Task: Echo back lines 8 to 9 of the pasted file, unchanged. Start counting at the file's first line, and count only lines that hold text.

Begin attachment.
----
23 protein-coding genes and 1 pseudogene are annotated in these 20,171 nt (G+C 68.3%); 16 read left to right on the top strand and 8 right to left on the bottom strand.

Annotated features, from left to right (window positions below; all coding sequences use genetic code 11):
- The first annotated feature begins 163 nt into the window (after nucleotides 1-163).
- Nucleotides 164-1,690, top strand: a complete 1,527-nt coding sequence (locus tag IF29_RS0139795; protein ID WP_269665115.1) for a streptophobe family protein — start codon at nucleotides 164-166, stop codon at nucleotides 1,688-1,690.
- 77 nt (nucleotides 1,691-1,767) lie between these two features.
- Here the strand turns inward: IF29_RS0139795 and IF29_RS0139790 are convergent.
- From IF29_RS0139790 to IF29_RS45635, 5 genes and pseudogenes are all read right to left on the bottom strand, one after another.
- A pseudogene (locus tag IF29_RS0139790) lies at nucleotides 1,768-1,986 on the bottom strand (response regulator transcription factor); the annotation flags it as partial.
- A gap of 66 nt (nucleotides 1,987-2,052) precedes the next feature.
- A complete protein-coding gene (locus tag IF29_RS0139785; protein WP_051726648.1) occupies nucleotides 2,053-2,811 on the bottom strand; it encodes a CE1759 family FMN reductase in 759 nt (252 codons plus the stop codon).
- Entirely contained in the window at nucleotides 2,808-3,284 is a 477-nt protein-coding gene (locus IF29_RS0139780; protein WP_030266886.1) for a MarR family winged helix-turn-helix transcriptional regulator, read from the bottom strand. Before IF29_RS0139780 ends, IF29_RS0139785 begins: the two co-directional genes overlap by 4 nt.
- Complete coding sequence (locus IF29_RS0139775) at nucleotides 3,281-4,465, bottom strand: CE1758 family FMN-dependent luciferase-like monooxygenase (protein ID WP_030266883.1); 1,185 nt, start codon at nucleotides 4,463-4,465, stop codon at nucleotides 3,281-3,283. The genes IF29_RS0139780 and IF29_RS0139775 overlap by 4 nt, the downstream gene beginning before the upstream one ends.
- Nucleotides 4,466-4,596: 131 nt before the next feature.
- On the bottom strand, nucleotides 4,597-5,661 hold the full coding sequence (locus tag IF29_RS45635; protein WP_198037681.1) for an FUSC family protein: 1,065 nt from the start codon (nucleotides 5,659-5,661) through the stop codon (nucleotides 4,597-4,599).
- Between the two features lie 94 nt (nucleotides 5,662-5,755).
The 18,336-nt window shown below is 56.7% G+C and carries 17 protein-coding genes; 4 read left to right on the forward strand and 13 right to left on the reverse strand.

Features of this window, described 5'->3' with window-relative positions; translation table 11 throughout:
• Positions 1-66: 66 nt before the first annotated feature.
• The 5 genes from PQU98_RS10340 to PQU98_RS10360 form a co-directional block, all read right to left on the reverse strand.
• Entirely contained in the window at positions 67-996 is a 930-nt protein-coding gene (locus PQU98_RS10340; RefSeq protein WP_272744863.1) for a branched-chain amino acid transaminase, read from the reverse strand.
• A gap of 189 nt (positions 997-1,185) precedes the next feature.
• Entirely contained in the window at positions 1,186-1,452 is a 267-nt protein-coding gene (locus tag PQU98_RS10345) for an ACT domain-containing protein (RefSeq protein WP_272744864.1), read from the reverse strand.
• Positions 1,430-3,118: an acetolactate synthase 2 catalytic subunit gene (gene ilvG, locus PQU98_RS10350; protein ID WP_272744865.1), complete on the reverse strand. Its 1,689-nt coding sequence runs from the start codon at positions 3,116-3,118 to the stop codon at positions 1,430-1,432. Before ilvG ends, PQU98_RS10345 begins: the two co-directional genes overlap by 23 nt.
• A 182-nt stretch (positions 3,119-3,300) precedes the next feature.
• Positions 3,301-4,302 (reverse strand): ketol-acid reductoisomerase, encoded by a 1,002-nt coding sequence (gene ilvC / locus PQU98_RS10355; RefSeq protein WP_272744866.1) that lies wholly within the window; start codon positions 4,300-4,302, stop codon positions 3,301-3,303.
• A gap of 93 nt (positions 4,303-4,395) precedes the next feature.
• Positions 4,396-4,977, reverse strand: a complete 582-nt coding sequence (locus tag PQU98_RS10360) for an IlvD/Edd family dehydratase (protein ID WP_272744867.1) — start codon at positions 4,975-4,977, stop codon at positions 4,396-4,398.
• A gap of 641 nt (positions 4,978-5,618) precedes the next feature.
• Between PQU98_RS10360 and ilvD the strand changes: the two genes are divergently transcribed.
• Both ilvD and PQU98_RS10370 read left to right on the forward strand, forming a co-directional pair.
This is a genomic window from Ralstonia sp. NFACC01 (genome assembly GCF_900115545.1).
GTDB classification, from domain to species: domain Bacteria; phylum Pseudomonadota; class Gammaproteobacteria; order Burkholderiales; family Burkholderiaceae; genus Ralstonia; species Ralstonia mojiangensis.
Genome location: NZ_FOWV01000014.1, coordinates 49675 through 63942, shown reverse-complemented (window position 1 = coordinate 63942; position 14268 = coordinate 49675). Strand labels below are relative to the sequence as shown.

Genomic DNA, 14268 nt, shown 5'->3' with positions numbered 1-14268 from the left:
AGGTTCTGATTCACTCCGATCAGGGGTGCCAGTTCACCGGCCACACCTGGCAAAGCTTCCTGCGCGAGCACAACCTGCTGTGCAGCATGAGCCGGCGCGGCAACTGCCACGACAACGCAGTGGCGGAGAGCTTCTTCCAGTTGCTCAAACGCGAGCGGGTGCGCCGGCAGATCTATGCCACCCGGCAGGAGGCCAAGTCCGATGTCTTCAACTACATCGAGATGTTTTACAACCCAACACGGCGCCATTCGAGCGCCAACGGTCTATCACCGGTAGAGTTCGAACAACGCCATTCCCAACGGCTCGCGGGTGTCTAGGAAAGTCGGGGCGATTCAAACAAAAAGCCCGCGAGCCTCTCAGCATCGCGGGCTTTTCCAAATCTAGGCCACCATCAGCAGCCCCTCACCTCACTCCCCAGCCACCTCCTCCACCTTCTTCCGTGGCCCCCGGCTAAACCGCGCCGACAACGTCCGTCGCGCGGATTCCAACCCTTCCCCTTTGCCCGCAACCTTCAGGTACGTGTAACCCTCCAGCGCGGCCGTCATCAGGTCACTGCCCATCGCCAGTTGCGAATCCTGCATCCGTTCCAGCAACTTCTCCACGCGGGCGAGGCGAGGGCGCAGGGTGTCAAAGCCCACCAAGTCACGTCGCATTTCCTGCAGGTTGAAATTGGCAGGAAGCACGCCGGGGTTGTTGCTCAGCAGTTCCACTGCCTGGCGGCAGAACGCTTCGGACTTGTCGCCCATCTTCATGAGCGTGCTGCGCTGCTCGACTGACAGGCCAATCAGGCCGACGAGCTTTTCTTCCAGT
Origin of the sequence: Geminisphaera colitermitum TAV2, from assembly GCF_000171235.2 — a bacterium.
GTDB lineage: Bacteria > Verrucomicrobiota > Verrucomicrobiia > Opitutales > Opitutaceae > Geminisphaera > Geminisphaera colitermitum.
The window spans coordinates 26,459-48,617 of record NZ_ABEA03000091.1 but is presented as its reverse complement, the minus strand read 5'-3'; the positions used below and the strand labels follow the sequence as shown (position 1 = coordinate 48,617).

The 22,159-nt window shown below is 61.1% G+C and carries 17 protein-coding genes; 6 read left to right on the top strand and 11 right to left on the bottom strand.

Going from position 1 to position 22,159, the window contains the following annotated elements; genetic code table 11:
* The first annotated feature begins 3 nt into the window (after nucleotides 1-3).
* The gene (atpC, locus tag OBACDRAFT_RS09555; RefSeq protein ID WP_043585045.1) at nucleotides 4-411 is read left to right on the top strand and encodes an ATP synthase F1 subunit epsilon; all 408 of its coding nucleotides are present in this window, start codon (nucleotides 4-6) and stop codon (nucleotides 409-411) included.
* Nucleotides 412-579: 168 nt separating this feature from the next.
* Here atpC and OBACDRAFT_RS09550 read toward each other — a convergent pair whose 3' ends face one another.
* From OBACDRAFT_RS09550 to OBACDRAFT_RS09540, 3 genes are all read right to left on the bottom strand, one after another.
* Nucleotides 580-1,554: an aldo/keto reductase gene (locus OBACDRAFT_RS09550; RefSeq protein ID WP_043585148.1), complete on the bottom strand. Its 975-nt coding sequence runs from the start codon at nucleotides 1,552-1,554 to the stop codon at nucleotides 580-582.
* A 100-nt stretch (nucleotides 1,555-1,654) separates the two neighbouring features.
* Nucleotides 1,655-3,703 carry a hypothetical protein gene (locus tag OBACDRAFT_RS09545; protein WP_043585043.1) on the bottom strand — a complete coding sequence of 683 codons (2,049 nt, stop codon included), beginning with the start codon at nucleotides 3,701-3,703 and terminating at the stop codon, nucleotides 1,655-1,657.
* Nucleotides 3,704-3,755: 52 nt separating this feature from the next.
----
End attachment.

- A pseudogene (locus tag IF29_RS0139790) lies at nucleotides 1,768-1,986 on the bottom strand (response regulator transcription factor); the annotation flags it as partial.
- A gap of 66 nt (nucleotides 1,987-2,052) precedes the next feature.